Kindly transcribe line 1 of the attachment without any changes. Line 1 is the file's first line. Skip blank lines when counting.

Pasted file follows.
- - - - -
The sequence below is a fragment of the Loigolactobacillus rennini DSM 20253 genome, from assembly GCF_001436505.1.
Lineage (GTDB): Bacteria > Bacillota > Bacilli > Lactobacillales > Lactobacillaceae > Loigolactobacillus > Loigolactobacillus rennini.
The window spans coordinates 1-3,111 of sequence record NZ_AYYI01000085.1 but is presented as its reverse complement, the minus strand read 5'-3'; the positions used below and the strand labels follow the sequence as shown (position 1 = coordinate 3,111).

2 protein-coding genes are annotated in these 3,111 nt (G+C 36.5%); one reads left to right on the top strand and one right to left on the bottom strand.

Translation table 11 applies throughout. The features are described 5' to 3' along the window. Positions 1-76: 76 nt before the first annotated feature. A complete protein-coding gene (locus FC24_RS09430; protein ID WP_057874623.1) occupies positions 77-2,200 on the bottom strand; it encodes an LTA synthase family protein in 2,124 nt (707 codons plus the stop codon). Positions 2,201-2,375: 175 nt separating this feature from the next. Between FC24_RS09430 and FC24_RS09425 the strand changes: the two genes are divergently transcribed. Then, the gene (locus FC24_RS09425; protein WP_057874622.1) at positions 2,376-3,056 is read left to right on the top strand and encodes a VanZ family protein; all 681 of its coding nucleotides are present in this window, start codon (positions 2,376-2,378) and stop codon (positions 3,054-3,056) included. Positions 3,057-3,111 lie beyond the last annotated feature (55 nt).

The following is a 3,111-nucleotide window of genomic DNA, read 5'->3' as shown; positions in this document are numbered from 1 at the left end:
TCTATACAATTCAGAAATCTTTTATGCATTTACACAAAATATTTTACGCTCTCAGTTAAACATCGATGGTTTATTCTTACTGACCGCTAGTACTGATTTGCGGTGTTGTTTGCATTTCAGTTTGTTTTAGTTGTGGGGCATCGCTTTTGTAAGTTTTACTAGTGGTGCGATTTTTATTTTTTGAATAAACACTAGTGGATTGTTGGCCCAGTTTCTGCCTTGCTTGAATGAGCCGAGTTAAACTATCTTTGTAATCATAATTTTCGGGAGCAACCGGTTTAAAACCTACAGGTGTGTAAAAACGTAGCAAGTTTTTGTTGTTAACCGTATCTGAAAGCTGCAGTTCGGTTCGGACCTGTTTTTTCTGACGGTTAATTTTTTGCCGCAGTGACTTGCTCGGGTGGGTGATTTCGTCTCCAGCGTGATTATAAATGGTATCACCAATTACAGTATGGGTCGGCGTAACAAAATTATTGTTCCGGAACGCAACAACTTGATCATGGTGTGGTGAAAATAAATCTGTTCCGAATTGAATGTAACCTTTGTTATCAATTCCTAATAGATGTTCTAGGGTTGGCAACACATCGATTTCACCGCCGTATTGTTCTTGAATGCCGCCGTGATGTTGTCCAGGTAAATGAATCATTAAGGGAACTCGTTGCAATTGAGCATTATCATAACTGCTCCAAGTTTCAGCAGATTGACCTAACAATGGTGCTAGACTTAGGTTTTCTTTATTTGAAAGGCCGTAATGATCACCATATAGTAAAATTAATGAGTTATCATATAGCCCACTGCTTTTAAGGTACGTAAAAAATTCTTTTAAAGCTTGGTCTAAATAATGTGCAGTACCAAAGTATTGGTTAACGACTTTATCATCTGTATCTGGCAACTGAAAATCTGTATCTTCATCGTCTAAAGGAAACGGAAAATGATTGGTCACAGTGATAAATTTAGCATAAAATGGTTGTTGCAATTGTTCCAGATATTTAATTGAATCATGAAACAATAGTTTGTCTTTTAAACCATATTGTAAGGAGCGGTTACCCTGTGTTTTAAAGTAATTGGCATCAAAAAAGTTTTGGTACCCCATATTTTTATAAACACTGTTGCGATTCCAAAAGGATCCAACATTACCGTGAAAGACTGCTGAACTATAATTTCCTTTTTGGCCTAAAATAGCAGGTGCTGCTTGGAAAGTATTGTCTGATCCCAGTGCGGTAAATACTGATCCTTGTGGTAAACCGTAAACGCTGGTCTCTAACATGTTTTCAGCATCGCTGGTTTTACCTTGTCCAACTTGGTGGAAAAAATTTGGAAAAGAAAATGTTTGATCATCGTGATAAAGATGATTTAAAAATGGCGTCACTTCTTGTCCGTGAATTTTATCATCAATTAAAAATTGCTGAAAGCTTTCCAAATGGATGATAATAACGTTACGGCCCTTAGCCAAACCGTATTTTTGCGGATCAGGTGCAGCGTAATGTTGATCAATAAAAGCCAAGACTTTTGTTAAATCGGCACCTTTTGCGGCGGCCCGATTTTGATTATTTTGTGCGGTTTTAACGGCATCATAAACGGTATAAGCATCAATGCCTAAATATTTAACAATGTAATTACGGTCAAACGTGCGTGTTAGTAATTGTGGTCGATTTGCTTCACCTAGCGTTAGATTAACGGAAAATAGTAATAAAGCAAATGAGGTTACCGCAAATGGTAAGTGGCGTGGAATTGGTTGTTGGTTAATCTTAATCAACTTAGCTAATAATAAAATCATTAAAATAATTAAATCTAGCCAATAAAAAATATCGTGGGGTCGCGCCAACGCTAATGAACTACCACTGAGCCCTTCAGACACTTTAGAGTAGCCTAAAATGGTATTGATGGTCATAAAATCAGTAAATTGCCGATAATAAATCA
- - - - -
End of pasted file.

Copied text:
The sequence below is a fragment of the Loigolactobacillus rennini DSM 20253 genome, from assembly GCF_001436505.1.